LING-687 Life Stories
Spring for 2017-2018
Life stories express our sense of self: who we are and how we got that way. They are also one very important means by which we communicate this sense of self and negotiate it with others. Further, we use these stories to claim and negotiate group membership and to demonstrate that we are in fact worthy members of those groups, understanding and properly following their moral standards. Finally, life stories touch on the widest of social constructions, since they make presuppositions about what can be taken as expected, what the norms are, and what common or special belief systems can be used to establish coherence. (Linde 1993: 3)
This combined lecture/workshop course will introduce you to seminal works by leading scholars to the analysis of life stories and offer you multiple opportunities to examine these stories from a variety of analytical approaches. As a group, we will:
• discuss course participants’ interests in the topic of life stories and build the course to allow for these interests to be energetically pursued (these areas of interest may include the following connections: institutions, professions, avocations, sexual orientation, ethnicity, race, aging, health concerns and many more)
• read widely within the fields of linguistics, anthropology, sociology, psychology, history, and gerontology to understand disciplinary perspectives on what counts as a life story
• situate our examination of life stories within the larger landscape of narrative analysis (including personal experience narratives, habitual narratives, small stories, shared stories, narrative retellings, narratives as talk-in-interaction, institutional narratives, etc.)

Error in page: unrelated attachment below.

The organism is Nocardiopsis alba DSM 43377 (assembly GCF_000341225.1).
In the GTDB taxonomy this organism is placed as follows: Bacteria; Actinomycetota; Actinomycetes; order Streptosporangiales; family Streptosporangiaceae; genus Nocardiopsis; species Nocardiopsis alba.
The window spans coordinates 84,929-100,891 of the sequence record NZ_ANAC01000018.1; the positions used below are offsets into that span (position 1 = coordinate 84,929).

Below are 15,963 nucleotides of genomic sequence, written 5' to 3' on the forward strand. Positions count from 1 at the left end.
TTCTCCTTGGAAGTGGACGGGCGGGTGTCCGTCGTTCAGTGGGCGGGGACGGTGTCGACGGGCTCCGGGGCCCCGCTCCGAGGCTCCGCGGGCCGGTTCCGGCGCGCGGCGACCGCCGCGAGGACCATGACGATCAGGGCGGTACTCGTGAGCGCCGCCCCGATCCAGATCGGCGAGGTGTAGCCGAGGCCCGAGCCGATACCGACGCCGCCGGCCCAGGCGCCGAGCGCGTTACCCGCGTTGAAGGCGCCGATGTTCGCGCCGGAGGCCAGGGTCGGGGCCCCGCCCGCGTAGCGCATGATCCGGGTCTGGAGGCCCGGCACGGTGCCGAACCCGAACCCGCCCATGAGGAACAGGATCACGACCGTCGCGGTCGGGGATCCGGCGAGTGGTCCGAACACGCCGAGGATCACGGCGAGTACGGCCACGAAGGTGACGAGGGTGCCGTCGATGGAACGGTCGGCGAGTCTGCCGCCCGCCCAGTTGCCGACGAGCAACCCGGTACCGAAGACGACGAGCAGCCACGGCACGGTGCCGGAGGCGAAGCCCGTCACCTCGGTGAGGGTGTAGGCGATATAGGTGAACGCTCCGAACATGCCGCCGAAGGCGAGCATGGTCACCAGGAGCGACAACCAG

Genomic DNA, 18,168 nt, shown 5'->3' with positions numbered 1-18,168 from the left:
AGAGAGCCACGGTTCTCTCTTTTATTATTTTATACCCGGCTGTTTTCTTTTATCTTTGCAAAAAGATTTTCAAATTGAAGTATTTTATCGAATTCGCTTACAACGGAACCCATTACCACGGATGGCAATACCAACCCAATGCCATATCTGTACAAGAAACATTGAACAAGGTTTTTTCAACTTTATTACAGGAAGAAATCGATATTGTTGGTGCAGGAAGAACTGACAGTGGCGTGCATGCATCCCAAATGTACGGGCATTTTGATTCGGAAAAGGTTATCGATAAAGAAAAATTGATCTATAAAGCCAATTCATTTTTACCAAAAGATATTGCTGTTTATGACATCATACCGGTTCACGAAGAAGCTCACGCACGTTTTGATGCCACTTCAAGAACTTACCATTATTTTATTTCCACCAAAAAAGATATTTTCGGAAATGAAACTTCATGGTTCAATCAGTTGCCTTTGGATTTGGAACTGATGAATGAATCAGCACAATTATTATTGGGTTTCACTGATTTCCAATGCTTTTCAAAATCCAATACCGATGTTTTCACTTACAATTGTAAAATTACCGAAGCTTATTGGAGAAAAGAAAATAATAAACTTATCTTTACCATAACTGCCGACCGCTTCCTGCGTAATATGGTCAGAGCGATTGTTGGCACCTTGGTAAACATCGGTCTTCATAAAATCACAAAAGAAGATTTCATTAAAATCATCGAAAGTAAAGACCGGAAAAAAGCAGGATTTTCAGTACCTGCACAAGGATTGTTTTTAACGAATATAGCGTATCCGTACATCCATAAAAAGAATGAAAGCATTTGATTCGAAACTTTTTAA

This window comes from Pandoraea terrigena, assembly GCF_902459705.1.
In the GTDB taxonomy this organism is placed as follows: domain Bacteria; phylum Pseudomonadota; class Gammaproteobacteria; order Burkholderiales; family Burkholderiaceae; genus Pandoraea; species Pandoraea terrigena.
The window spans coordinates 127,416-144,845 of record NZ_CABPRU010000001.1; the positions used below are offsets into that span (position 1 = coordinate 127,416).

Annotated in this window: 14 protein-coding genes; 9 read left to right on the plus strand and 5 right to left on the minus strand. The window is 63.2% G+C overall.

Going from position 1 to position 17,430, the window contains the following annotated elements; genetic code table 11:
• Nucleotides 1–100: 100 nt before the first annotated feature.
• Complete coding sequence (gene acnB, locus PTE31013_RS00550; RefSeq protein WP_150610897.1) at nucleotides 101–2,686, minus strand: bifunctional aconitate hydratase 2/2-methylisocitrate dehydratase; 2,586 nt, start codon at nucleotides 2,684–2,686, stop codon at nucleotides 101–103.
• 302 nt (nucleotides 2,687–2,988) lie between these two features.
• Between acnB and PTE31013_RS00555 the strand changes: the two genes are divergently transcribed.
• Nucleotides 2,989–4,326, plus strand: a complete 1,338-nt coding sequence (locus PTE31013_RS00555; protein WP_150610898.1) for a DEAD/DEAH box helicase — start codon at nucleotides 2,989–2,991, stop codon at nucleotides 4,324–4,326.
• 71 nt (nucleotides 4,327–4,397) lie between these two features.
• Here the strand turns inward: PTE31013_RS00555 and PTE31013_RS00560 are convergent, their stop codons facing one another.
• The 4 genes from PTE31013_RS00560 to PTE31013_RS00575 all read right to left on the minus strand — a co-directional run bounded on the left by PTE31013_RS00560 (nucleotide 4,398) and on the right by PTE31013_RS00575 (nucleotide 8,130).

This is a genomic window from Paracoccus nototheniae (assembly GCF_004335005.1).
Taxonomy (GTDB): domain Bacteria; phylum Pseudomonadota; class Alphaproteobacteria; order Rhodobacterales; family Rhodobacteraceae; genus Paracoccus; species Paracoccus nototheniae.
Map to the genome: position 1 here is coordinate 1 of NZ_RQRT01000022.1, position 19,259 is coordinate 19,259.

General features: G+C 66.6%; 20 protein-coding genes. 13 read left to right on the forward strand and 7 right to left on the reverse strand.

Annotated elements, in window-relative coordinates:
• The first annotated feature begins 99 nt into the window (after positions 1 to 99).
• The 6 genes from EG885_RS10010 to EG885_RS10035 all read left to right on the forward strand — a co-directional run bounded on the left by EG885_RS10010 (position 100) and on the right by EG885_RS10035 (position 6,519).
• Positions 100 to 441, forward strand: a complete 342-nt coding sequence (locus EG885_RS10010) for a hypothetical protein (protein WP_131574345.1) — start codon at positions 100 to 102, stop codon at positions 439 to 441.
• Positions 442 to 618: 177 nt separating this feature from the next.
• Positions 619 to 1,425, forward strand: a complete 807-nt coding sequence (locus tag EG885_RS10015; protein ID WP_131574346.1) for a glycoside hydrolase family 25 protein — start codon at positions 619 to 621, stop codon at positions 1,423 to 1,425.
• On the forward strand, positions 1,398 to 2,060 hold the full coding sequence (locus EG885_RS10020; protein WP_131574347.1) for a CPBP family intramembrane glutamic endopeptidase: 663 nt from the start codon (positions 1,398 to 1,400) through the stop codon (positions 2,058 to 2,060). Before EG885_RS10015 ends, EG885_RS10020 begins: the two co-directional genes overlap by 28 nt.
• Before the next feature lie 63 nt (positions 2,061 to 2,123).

• record and transcribe life stories for analysis during the semester (alternatively, previously recorded life stories found, say, in museum collections or in online collections can be used); these life stories can be told by a single individual or can be co-told by close family members, friends and/or colleagues
• consider how life stories are structured, how they are shaped by the interaction in which they are told, and how they function for their tellers and audience members
Because most of our time together will be spent comparing and contrasting analytical approaches, identifying relative strengths and weaknesses of the readings, and applying aspects of these readings to transcripts within in-class small-group workshops, I expect you to attend class every week and come prepared to engage fully in these discussions and workshops.
Credits: 3
Prerequisites: At least one course in discourse analysis or permission of instructor
More information
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